Have India’s anti-Hindutva champions dumped electoral democracy for street anarchy?

He once used to be a pollster with a keen nose that picked up changing electoral scents, if not always the arithmetic. He is soft-spoken, mild-mannered and seemingly pragmatic.

But the statements that Yogendra Yadav made on the Bihar election results day belie all that. Those were the words of a very bitter man, going against the grain of his work as a psephologist and later a politician.

“Even if NDA forms the government, they would not be able to claim that they have a mandate to rule,” reports quoted Yadav as saying.

Another report quoted him as saying: “Bihar is no longer the epicentre of north Indian politics. State elections are no longer the indicator of the national mood. And elections are not the big happening place in politics.”

When the man who earned his name predicting and analysing elections makes such statements, there is something amiss. When these remarks come in the backdrop of violent anti-CAA protests just a few months ago and the Delhi riots in which Yadav was reportedly named by some of those questioned as an instigator, it feels sinister.

Have vanguards of India’s Left, who also vociferously claim they are liberals, lost faith in a democracy which has rejected their ideology electorally? That is hardly impossible. Leftist ideologies, for all their self-proclaimed love for the downtrodden and exploited, instinctively do not trust or allow the poor to vote and choose their government.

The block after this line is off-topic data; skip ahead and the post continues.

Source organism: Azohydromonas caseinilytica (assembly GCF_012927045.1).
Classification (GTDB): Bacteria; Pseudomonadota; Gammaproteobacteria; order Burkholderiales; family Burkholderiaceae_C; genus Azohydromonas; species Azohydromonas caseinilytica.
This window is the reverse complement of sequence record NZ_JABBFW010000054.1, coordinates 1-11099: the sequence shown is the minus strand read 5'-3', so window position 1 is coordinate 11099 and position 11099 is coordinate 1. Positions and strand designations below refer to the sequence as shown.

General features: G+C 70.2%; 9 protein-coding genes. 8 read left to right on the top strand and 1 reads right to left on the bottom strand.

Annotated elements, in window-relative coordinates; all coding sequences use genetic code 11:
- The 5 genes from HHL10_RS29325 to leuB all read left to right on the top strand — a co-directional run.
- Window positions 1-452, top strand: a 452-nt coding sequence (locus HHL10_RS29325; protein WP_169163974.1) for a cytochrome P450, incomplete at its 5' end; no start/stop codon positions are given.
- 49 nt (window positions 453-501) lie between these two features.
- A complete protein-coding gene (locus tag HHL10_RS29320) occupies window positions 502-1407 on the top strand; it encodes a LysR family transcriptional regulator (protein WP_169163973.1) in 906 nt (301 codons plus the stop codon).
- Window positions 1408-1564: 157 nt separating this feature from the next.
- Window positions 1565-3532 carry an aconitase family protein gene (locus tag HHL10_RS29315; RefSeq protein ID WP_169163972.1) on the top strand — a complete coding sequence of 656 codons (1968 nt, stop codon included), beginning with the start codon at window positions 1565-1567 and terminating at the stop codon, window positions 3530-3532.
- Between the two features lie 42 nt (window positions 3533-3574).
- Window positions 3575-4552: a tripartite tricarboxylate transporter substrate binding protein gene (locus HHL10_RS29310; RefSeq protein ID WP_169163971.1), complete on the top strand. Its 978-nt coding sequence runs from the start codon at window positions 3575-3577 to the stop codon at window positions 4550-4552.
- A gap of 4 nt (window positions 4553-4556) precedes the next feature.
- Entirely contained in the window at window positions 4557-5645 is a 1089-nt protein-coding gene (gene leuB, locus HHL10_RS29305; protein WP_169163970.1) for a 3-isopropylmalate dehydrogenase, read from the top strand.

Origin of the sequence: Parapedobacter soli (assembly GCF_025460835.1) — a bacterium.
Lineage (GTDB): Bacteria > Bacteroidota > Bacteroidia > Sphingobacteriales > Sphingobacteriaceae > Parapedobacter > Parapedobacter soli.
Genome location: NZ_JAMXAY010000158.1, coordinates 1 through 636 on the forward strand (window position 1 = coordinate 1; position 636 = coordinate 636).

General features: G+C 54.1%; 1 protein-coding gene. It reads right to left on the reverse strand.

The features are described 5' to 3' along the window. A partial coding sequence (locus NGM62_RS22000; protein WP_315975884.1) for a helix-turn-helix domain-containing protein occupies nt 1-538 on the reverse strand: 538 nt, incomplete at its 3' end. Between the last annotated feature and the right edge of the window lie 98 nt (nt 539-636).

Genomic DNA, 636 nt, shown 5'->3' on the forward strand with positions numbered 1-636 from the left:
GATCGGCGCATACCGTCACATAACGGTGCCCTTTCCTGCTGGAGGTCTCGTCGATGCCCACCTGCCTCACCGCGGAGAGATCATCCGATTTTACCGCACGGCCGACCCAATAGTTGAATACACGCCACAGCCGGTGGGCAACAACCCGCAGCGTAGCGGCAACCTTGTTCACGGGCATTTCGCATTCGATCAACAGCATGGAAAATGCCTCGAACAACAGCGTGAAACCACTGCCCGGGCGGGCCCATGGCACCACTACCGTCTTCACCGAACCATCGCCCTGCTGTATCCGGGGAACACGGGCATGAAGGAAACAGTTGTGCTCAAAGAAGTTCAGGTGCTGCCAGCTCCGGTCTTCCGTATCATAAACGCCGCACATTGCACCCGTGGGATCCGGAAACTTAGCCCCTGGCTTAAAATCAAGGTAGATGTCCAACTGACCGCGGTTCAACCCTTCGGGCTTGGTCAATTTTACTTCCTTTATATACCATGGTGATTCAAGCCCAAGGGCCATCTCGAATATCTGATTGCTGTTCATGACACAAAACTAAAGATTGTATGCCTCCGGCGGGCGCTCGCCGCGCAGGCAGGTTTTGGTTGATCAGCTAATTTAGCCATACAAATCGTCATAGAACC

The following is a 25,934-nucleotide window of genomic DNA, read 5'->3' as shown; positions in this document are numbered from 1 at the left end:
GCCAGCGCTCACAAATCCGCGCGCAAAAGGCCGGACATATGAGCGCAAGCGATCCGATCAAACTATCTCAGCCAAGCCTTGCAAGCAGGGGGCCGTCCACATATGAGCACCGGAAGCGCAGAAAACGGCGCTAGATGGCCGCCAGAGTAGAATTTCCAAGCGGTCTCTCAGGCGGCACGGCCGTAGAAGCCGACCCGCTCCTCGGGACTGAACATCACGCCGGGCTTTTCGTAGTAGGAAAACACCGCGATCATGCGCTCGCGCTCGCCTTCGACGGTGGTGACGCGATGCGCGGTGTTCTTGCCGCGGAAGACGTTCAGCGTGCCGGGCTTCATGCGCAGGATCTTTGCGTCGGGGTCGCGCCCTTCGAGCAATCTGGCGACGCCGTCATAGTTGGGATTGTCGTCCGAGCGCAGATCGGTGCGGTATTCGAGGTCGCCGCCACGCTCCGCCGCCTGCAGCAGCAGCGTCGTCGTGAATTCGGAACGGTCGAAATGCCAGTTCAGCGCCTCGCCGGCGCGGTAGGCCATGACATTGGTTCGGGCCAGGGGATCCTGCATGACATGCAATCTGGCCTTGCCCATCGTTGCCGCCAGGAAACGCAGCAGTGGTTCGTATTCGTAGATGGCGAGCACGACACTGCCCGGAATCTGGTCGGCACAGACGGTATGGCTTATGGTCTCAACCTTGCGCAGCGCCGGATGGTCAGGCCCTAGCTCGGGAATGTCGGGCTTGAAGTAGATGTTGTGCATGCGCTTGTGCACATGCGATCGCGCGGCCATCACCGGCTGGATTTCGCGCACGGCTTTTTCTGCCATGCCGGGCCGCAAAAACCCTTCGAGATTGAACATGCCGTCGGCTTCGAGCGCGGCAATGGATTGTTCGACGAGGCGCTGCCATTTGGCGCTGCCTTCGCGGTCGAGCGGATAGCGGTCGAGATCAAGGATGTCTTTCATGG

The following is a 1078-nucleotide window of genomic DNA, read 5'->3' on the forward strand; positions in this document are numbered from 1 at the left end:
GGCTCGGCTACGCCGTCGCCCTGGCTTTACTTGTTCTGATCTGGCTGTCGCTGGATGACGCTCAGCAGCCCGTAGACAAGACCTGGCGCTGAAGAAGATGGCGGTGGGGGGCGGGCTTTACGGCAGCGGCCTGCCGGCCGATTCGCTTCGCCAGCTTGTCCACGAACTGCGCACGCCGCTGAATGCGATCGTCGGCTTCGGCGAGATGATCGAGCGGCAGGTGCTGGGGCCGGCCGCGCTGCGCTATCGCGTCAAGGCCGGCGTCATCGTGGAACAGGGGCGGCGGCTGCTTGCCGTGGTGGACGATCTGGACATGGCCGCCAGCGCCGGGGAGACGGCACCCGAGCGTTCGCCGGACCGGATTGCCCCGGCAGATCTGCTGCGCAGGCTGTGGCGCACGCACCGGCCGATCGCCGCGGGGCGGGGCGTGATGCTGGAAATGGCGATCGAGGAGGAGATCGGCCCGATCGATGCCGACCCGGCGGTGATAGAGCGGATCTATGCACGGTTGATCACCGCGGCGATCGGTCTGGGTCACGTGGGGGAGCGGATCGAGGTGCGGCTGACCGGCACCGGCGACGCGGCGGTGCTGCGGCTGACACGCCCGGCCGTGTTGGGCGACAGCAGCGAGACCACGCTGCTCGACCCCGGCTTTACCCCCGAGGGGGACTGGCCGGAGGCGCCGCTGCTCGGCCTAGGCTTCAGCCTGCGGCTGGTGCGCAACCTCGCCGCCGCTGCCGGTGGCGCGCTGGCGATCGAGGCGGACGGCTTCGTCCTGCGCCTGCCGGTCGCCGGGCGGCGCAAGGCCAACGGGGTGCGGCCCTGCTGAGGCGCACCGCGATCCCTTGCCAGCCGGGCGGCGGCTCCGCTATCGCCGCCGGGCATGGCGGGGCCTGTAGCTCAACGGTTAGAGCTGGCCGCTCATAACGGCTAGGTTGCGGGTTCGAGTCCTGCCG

What India should guard against is another wave of violent anarchy. The country’s intelligence and investigative agencies have repeatedly said that these protests, whether it is at Kudankulam, Thoothukudi, Murshidabad or Delhi, are funded by shadowy foreign forces trying to destabilise a popular government and a stable democracy through by juicing up accounts of NGOs linked to the Church or far-Left movements like Naxalism.

Even otherwise reticent former prime minister Manmohan Singh had spoken up and acted against these foreign-funded NGOs after the violent Kudankulam protests of 2012.

A section of India’s Leftist intelligentsia has been angry, dismayed and restless since the NDA assumed power in 2014, and then returned with a larger majority in 2019. Their influence and patronage has dramatically dwindled, their vision of an India in which the majority community stays relegated in the backdrop of national agenda as a silent, sterile majority has been upstaged.

But they know that they won’t be voted back to power in a hurry. People have rejected the way Sonia Gandhi ran this nation with an unelected body of Leftist activists called the National Advisory Council (NAC), which acted like a super-Cabinet.

A member of NAC and Yadav’s good friend Harsh Mander a few months ago voiced the frustration of this group. At an anti-CAA protest, he suggested that the Supreme Court has failed to uphold secularism, and that the decision about the kind of country the younger generation will inherit will be taken 'on the streets.'

This is a similar Antifa-style mobocracy we have seen in the US and Europe recently. Only in India, with a much larger influence of "radical Islamist" and Maoist groups, it has the potential to cause much more damage.

This nation must keep an eye on its disgruntled intelligentsia, many of whom want paper ballot back so that the unelectable can come to power by rigging, and some of whom want to junk electoral democracy altogether. Their withdrawal symptoms for lost power and influence makes them easy hosts for India’s enemies.



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